Rise in the serum levels of acute phase proteins and IL-6 were significantly documented [124] [127] . Some publications reported that complement proteins C3 and C4 were not affected, but some studies showed a raise in the level of this molecules [128] [129] . The biological marker, IL-6, has the ability to stimulate acute phase protein generation by the hepatocytes [130] .

Several studies investigated the relationship between immunity and clinical depression, reported a reduced level of natural killer cells and reduced activity of neutrophils lymphocytes [125] [131] - [136] . Other studies have reported an increase in the level of acute phase proteins, C3, C4, immunoglobulin M and cytokines [123] [137] [138] [139] .

Enhancement of acute phase proteins, complement proteins, and IL-6 could be defined as a link for the association of major depression and immune response activation [122] (Figure 1).

6. Conclusions

While positive and negative findings of elevated cytokines have been outlined above, there seems to be a relation between levels of pro-inflammatory cytokines such as TNF-α and IL-6 in the patients suffering from a major depressive disorder. In the case of acute phase proteins, there are some reports on the elevation of C4 and CRP levels in the MDD cases.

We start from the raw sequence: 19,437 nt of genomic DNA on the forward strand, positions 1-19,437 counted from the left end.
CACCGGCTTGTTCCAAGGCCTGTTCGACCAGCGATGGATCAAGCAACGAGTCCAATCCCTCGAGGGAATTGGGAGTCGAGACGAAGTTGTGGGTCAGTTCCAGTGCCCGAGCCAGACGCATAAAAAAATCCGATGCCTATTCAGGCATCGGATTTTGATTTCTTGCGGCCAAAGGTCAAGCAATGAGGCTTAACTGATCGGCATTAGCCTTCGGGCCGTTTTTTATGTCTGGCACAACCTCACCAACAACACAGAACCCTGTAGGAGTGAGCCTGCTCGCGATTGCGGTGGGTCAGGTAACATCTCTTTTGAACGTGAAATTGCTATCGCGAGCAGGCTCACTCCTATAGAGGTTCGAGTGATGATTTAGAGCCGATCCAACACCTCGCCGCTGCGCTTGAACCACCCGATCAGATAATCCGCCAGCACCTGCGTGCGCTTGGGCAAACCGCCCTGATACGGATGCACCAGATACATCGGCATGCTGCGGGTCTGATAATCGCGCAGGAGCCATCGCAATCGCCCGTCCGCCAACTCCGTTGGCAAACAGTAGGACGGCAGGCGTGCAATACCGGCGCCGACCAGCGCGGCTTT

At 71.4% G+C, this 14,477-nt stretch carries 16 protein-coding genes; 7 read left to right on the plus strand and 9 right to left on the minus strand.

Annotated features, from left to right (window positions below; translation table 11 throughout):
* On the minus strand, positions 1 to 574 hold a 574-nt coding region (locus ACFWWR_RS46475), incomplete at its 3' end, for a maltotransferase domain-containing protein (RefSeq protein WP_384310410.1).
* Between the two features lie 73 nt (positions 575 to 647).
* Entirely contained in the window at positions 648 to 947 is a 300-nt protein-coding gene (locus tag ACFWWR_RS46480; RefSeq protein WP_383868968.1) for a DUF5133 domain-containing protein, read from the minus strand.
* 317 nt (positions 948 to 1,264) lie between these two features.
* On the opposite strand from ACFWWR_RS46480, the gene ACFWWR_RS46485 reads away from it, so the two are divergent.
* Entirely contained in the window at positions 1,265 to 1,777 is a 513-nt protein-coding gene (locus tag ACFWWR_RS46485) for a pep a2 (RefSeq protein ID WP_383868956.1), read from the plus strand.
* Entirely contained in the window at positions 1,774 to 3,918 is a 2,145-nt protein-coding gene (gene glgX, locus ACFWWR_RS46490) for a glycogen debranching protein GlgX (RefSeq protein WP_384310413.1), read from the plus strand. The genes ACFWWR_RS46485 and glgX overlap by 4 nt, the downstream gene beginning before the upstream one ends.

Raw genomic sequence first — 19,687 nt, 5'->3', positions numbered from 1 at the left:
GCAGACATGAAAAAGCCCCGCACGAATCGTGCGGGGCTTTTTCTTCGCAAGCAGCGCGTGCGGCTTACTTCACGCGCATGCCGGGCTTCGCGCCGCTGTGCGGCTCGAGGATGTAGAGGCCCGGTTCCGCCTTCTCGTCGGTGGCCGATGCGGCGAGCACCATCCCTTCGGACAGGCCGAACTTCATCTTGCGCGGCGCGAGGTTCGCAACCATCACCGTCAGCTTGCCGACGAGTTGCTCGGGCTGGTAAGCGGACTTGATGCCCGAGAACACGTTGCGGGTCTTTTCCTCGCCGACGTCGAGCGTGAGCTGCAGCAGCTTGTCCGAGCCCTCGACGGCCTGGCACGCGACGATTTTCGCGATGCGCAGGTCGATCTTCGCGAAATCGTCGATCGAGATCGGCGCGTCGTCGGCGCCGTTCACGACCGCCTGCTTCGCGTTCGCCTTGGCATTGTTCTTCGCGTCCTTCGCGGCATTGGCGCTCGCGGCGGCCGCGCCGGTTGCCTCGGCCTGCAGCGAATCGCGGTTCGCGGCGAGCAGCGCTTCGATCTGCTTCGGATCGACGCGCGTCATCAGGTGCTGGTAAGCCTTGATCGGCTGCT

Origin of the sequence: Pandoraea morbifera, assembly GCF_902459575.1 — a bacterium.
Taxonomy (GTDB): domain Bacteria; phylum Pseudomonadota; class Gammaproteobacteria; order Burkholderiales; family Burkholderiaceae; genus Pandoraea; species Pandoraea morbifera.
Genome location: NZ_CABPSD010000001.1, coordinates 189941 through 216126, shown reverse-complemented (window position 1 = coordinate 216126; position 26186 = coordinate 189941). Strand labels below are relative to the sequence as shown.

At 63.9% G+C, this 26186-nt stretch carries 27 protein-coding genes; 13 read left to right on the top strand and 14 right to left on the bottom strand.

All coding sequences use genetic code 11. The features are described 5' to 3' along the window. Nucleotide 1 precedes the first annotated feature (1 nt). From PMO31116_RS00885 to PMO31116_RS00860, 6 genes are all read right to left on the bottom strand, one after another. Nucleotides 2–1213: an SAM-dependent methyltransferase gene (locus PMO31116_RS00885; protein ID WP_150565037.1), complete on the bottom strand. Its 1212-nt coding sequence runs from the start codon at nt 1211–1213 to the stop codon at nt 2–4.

However, many clinical studies perform to evaluate the relation of inflammatory factors and depression but most of them are cross-sectional studies and therefore answering the question about whether inflammatory markers are one of the causes of depression or the depression increases these factors is unclear for this reason; observational studies like cohort should be necessary to determine exact effects of cytokines on happening of depression. Even though, various research on cytokines reported a higher concentration of IL-1B, IL-5, IL-15, IL-7, IL-8, IL-4, IL-10, G-CSF, MIP-1a, IFN-ɣ, MCP, GM-CSF and IL-1a, most of the reviewed studies showed that TNF-α and IL-6 were the cytokines which showed a significant raise in concentration.

Cite this paper

Hoseinzadeh, F., Abadi, P.H., Agheltar, M., Aghayinejad, A., Torabian, F., Rezayat, A.A., Akbarzadeh, F. and Rahimi, H.R. (2016) The Role of Immune System in Depression Disorder. Health, 8, 1726-1743.